Exchange program could bring Korean students to Butler County

Published 3:28 pm Tuesday, February 23, 2010

As many as 250 Korean high school students could participate in a year-long exchange program in Butler County and sharpen their golf skills while they are at it.

The program, still very much in the planning stages, is a cooperative effort between Lurleen B. Wallace Community College, Faulkner University, the Robert Trent Jones Golf Trial and the Greenville Golf Academy.

Arlene Davis of LBWCC and John Bou of the Greenville Golf Academy shared details of the plan during the work session of the Butler County BOE last Thursday night.

Email newsletter signup

“Korea ranks among the top countries sending students to the United States for educational opportunities,” Davis said.

“There is a growing interest in the American high school system and the desire for a ‘real’ American experience.”

The game of golf is the country’s most popular sport in Korea, Davis said, and is seen as a status symbol.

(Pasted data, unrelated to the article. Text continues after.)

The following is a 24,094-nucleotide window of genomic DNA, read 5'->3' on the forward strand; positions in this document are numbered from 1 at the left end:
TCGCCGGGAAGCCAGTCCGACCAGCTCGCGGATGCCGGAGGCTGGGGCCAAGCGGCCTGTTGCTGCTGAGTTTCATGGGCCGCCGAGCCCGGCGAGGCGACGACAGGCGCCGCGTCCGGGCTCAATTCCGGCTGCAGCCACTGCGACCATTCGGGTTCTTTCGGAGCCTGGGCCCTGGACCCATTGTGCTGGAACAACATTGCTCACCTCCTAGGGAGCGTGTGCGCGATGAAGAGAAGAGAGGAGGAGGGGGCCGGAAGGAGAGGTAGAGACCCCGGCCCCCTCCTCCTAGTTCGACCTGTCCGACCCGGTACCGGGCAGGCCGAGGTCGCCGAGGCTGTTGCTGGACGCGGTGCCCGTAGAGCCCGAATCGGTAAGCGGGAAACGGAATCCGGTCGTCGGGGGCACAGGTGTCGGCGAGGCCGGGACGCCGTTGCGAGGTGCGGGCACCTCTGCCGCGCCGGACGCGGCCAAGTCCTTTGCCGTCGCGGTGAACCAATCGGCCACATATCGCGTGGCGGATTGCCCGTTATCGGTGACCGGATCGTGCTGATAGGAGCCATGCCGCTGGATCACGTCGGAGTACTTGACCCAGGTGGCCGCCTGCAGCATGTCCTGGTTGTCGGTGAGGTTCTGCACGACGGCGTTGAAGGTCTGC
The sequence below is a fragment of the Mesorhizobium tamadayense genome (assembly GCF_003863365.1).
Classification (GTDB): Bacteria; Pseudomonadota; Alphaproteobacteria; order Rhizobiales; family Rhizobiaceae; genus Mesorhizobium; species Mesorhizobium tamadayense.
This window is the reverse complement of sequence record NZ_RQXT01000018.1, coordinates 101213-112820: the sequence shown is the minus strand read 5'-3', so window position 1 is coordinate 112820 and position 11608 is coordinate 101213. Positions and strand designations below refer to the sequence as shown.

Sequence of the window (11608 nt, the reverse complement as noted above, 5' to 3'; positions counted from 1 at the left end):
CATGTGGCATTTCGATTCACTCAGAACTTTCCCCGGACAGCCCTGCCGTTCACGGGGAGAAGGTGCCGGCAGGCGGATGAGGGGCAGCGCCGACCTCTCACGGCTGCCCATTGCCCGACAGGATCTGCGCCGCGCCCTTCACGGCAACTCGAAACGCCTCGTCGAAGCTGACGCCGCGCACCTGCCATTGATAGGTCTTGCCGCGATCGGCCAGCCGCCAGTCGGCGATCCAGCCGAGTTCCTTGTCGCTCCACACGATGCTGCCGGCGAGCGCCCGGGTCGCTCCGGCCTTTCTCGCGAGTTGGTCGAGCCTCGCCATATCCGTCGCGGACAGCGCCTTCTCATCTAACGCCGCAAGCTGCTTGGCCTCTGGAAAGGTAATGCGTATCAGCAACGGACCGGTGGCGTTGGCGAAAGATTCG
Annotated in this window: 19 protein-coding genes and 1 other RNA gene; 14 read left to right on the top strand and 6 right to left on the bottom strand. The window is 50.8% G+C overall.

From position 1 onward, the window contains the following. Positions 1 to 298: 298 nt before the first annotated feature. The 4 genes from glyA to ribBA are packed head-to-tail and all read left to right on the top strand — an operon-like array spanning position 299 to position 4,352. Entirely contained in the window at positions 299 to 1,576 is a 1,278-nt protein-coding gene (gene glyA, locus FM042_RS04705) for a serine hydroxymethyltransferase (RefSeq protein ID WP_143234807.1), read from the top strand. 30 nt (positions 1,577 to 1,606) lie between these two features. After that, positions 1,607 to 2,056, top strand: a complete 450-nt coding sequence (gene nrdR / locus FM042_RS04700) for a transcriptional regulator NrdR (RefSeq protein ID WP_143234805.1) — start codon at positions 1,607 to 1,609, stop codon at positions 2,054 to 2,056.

Bou said Butler County could reap benefits if the program is put into place.

“These students would certainly spend money in the local economy,” he said.

“And it would provide a wonderful cultural intermix between our countries. They would get to discover this hidden jewel in America.”

Bou said they were hoping to bring 30-40 students to Butler County for the 2010 – 2011 school year, with 150-200 additional students coming later to experience first-hand a year in the life of an American high school student.

The biggest hurdle involved in the process may be gaining I-17 status through the Department of Homeland Security, said Dr. Kathy Murphy, acting assistant superintendent.

“This is a very detailed and specific process and a great deal of work. And one factor we cannot control is how quickly the government agencies will turn things around for us,” Murphy said.

Bou said a decision would need to be made in the next three months in order to have everything in place by fall 2010.

BOE Vice-President Linda Hamilton asked for a complete proposal with a specific timeline to be submitted to the board for consideration.

Board member Joe Lisenby, an avid golfer himself, said he was excited about the possibility of the planned exchange program becoming a reality. “I am definitely interested in learning more about this,” he said.